Posted in: Blog-posts
Rana Mahmoud and Mohsen Sharifi from University of Ghent introduce a planned design methodology for sizing GEOTABS and secondary energy sources.
Ongoing development of an easy-to-use hybridGEOTABS design methodology
The design of hybridGEOTABS requires the sizing of both the GEOTABS and the secondary energy sources consuming and expensive – especially in feasibility stage, or rule of thumb by experienced designers, that are not validated for a wider range of typologies and climates throughout Europe.
So, this project is providing a design methodology for making the hybridGEOTABS design process more accessible to building HVAC designers, and more economically feasible. In the process of developing this design methodology, we are developing an automated methodology to (1) calculate dynamic heat demand of buildings starting from general building data and (2) size the main hybridGEOTABS components using these heat demand curves. This automated process will be used to assess the sizing of numerous cases representing the EU building stock, since the whole process is automated. Easy-to-use design guidelines will then be derived from the analysis and meta-analysis of the obtained sizes for a variety of buildings and climates, taking into account the effects of optimized control.
To calculate heating and cooling demand curves starting from building stock data: The building stock data contains general information about the building, similar to the data that are available for system designers in the design stages (e.g. building volume, gross floor area, U-values…). We developed a methodology that allows obtaining building energy simulation models in an automated way starting from general building information data. These data were gathered from a whole population of building stock data. An essential part in this modelling process is using a model of multi-zone archetype building that is adapted to the investigated typology (the typologies of focus in this research are offices, schools, elderly homes and multi-family buildings). Each of these archetypes is fitted to the building stock data of the individual cases. The output of this process is dynamic heating and cooling demand and load duration curves.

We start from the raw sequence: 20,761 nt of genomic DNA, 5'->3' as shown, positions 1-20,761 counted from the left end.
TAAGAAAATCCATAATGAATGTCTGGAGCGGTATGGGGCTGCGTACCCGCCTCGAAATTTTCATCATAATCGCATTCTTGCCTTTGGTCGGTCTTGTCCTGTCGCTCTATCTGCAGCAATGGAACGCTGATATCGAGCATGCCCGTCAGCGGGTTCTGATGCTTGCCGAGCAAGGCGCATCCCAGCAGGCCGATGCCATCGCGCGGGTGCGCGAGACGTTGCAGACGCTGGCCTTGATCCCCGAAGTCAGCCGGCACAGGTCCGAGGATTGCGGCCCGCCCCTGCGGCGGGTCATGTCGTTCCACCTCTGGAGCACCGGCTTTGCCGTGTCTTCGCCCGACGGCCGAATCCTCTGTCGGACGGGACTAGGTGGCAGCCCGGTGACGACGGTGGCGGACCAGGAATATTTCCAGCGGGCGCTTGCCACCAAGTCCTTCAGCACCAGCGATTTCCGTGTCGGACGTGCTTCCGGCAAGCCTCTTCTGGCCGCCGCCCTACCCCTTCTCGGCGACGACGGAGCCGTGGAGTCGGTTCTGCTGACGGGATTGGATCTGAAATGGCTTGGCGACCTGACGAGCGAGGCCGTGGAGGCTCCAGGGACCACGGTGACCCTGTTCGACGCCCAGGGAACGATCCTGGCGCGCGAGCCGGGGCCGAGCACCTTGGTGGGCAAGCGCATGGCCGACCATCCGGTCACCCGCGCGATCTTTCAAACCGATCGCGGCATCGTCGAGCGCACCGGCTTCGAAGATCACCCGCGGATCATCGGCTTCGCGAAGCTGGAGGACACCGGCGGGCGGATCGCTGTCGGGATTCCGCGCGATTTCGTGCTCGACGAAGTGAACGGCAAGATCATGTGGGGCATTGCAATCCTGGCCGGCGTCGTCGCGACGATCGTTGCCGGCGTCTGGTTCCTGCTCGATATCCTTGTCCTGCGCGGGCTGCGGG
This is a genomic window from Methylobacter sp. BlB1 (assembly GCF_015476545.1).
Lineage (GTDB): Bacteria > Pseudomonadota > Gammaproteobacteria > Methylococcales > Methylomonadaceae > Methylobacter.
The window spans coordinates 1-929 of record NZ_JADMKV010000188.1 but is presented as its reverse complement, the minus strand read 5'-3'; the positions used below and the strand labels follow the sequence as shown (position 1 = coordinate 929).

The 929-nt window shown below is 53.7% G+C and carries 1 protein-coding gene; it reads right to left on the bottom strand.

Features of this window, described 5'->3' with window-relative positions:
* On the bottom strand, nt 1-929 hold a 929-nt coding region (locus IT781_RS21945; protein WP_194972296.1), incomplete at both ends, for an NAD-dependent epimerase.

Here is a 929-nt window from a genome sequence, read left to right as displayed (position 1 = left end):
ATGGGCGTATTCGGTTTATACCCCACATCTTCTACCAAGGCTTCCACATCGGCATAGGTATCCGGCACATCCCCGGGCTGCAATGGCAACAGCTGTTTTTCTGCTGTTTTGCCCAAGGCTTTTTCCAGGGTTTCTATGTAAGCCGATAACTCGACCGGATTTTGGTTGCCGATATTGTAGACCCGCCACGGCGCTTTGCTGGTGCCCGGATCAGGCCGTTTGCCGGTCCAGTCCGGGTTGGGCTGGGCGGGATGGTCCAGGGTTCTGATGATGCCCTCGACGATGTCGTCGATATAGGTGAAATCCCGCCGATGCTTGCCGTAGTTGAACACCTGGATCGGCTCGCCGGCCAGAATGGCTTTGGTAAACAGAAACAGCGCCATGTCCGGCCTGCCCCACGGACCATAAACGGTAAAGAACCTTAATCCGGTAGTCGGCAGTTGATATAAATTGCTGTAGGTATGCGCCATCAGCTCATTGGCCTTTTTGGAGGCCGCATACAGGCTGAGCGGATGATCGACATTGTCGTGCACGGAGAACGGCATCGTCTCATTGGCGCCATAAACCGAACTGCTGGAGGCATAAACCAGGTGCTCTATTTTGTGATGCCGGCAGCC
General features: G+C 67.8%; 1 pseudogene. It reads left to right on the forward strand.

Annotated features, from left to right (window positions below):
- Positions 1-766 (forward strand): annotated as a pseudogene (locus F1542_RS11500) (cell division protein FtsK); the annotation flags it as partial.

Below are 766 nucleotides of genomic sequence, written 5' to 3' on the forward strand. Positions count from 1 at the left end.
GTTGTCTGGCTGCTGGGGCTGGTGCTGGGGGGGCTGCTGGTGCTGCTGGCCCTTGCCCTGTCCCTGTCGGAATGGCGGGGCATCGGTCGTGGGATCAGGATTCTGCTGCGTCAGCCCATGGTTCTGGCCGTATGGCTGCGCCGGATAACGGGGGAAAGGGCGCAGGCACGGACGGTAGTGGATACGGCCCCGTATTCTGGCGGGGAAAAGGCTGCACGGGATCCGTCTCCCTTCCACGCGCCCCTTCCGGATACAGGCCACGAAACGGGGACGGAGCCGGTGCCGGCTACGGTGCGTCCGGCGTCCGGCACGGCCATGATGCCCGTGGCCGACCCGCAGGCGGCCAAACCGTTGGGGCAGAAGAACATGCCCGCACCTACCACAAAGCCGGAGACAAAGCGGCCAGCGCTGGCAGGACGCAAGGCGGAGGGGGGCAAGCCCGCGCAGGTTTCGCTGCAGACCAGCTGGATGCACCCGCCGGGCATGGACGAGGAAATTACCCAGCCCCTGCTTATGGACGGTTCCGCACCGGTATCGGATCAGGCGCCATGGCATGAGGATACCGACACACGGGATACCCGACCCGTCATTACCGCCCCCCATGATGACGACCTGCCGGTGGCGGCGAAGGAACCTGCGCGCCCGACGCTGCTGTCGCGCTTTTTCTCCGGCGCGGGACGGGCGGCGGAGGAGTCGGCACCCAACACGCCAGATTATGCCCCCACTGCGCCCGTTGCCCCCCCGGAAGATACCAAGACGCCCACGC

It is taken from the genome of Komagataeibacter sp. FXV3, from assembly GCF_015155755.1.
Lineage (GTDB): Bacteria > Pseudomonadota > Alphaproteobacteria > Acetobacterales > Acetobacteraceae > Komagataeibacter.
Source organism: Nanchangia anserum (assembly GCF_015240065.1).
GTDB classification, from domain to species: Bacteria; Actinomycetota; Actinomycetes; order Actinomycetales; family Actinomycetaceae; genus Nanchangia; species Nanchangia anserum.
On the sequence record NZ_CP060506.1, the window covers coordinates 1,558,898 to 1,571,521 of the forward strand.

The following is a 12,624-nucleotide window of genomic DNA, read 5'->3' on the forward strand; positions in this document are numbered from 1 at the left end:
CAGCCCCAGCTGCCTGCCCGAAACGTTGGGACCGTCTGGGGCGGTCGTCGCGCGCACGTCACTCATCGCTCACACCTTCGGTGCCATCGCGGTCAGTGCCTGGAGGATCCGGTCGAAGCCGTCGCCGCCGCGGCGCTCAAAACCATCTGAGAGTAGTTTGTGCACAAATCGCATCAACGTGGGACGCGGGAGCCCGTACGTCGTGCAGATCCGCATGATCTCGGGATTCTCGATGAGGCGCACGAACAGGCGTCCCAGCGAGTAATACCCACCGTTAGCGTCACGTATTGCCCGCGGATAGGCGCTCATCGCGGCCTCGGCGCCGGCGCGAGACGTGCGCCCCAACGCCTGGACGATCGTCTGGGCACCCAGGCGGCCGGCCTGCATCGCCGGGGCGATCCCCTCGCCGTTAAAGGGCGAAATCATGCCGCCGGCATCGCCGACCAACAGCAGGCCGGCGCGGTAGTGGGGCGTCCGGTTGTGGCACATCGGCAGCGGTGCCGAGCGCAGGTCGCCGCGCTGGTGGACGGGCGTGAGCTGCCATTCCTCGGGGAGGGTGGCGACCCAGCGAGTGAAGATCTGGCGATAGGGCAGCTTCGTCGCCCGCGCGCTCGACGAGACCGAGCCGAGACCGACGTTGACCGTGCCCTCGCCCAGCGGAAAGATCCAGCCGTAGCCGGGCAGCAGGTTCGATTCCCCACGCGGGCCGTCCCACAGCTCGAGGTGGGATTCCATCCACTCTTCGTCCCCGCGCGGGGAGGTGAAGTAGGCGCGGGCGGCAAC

To size main hybridGEOTABS components: On the other hand, a methodology to size main hybridGEOTABS components is developed that starts from the heat demand curves, calculated in previous part of research. The idea of this methodology is that the heating and cooling ‘baseload’ is covered by the GEOTABS, and the residual loads by the secondary system. By definition, the baseload is considered the maximum load that the TABS can provide (being a system with high thermal inertia), without wasting energy (as a result of a quick changing between heating and cooling). An algorithm is developed that allows to split the heating and cooling load curves from step (1) into a baseload and residual load, thus to size the secondary system from the maximum residual loads that appear.
The figure above shows how the two parts of this research interact: the black curve is a heat demand curve which is output of the first part of the research. The red curve is the power of GEOTABS which is the output of the second part of the research. The blue region is the share of the secondary system.
Rana Mahmoud and Mohsen Sharifi shall be presenting their papers at CLIMA 2019, along with our hybridGEOTABS workshop.
CLIMA2019, the flagship REHVA conference, will be held in Bucharest on 26-29 May 2019. The event will offer interesting opportunities to learn more about GEOTABShybrid design concepts, and attend our Workshop focusing on
Indoor Environment Quality (IEQ) and Design
You can register here - REHVA members get 10% discount